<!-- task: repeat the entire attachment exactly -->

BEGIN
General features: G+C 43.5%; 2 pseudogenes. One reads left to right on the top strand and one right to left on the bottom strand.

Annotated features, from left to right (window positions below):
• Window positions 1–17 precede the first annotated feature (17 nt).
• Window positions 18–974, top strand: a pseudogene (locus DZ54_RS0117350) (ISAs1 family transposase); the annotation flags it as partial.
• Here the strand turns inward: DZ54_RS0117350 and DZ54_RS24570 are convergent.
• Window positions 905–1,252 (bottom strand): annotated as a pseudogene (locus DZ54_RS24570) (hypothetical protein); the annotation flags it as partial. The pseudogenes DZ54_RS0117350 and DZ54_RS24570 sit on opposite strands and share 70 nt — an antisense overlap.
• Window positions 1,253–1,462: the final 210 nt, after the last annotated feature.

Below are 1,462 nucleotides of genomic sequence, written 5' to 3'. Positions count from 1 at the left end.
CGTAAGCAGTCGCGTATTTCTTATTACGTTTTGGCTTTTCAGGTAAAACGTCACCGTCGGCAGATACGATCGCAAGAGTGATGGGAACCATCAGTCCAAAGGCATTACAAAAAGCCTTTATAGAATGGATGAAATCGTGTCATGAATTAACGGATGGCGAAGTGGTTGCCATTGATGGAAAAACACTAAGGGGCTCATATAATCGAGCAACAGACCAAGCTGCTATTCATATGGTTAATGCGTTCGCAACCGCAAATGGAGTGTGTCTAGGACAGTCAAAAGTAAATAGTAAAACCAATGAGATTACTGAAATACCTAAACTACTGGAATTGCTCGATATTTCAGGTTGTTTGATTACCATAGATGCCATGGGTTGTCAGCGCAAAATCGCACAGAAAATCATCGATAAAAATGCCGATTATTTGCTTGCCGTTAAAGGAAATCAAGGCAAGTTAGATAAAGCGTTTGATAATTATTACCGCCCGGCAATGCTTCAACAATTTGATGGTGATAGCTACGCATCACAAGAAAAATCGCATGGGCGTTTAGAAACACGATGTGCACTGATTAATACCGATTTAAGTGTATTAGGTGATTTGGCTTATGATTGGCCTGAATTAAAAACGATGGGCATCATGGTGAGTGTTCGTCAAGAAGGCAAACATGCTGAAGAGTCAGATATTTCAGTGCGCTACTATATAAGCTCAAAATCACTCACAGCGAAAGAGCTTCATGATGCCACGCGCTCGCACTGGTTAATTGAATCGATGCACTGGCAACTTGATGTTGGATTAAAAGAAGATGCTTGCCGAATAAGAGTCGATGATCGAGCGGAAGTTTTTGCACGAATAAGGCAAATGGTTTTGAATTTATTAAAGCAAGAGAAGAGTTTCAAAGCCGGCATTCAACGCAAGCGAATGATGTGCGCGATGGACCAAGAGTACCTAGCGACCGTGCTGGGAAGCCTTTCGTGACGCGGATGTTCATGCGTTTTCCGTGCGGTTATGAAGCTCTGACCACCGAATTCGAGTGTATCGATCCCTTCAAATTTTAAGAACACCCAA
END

General features: G+C 43.5%; 2 pseudogenes. One reads left to right on the top strand and one right to left on the bottom strand.

Annotated features, from left to right (window positions below):
• Window positions 1–17 precede the first annotated feature (17 nt).
• Window positions 18–974, top strand: a pseudogene (locus DZ54_RS0117350) (ISAs1 family transposase); the annotation flags it as partial.
• Here the strand turns inward: DZ54_RS0117350 and DZ54_RS24570 are convergent.
• Window positions 905–1,252 (bottom strand): annotated as a pseudogene (locus DZ54_RS24570) (hypothetical protein); the annotation flags it as partial. The pseudogenes DZ54_RS0117350 and DZ54_RS24570 sit on opposite strands and share 70 nt — an antisense overlap.
• Window positions 1,253–1,462: the final 210 nt, after the last annotated feature.

Below are 1,462 nucleotides of genomic sequence, written 5' to 3'. Positions count from 1 at the left end.
CGTAAGCAGTCGCGTATTTCTTATTACGTTTTGGCTTTTCAGGTAAAACGTCACCGTCGGCAGATACGATCGCAAGAGTGATGGGAACCATCAGTCCAAAGGCATTACAAAAAGCCTTTATAGAATGGATGAAATCGTGTCATGAATTAACGGATGGCGAAGTGGTTGCCATTGATGGAAAAACACTAAGGGGCTCATATAATCGAGCAACAGACCAAGCTGCTATTCATATGGTTAATGCGTTCGCAACCGCAAATGGAGTGTGTCTAGGACAGTCAAAAGTAAATAGTAAAACCAATGAGATTACTGAAATACCTAAACTACTGGAATTGCTCGATATTTCAGGTTGTTTGATTACCATAGATGCCATGGGTTGTCAGCGCAAAATCGCACAGAAAATCATCGATAAAAATGCCGATTATTTGCTTGCCGTTAAAGGAAATCAAGGCAAGTTAGATAAAGCGTTTGATAATTATTACCGCCCGGCAATGCTTCAACAATTTGATGGTGATAGCTACGCATCACAAGAAAAATCGCATGGGCGTTTAGAAACACGATGTGCACTGATTAATACCGATTTAAGTGTATTAGGTGATTTGGCTTATGATTGGCCTGAATTAAAAACGATGGGCATCATGGTGAGTGTTCGTCAAGAAGGCAAACATGCTGAAGAGTCAGATATTTCAGTGCGCTACTATATAAGCTCAAAATCACTCACAGCGAAAGAGCTTCATGATGCCACGCGCTCGCACTGGTTAATTGAATCGATGCACTGGCAACTTGATGTTGGATTAAAAGAAGATGCTTGCCGAATAAGAGTCGATGATCGAGCGGAAGTTTTTGCACGAATAAGGCAAATGGTTTTGAATTTATTAAAGCAAGAGAAGAGTTTCAAAGCCGGCATTCAACGCAAGCGAATGATGTGCGCGATGGACCAAGAGTACCTAGCGACCGTGCTGGGAAGCCTTTCGTGACGCGGATGTTCATGCGTTTTCCGTGCGGTTATGAAGCTCTGACCACCGAATTCGAGTGTATCGATCCCTTCAAATTTTAAGAACACCCAA